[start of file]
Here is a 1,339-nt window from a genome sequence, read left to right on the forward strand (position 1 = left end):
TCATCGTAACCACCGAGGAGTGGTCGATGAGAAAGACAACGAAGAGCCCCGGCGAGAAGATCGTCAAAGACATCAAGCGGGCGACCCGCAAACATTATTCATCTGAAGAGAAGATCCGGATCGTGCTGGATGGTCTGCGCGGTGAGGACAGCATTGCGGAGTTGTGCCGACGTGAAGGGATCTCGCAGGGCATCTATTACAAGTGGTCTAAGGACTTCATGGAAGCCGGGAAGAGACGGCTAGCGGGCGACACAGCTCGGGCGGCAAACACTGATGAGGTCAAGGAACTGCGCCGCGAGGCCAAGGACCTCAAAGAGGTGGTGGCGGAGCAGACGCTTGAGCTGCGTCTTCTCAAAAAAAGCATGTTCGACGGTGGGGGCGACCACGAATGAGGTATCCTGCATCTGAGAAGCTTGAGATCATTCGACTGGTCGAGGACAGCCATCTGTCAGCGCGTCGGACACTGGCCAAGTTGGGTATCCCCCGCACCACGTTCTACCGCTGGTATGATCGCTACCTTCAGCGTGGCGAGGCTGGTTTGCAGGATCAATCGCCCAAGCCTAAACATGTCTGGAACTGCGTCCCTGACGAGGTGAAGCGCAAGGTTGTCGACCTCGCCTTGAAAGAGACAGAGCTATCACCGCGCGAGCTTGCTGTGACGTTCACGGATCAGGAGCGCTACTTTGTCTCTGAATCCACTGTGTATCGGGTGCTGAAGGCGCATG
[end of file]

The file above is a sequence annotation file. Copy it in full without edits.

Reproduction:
Here is a 1,339-nt window from a genome sequence, read left to right on the forward strand (position 1 = left end):
TCATCGTAACCACCGAGGAGTGGTCGATGAGAAAGACAACGAAGAGCCCCGGCGAGAAGATCGTCAAAGACATCAAGCGGGCGACCCGCAAACATTATTCATCTGAAGAGAAGATCCGGATCGTGCTGGATGGTCTGCGCGGTGAGGACAGCATTGCGGAGTTGTGCCGACGTGAAGGGATCTCGCAGGGCATCTATTACAAGTGGTCTAAGGACTTCATGGAAGCCGGGAAGAGACGGCTAGCGGGCGACACAGCTCGGGCGGCAAACACTGATGAGGTCAAGGAACTGCGCCGCGAGGCCAAGGACCTCAAAGAGGTGGTGGCGGAGCAGACGCTTGAGCTGCGTCTTCTCAAAAAAAGCATGTTCGACGGTGGGGGCGACCACGAATGAGGTATCCTGCATCTGAGAAGCTTGAGATCATTCGACTGGTCGAGGACAGCCATCTGTCAGCGCGTCGGACACTGGCCAAGTTGGGTATCCCCCGCACCACGTTCTACCGCTGGTATGATCGCTACCTTCAGCGTGGCGAGGCTGGTTTGCAGGATCAATCGCCCAAGCCTAAACATGTCTGGAACTGCGTCCCTGACGAGGTGAAGCGCAAGGTTGTCGACCTCGCCTTGAAAGAGACAGAGCTATCACCGCGCGAGCTTGCTGTGACGTTCACGGATCAGGAGCGCTACTTTGTCTCTGAATCCACTGTGTATCGGGTGCTGAAGGCGCATG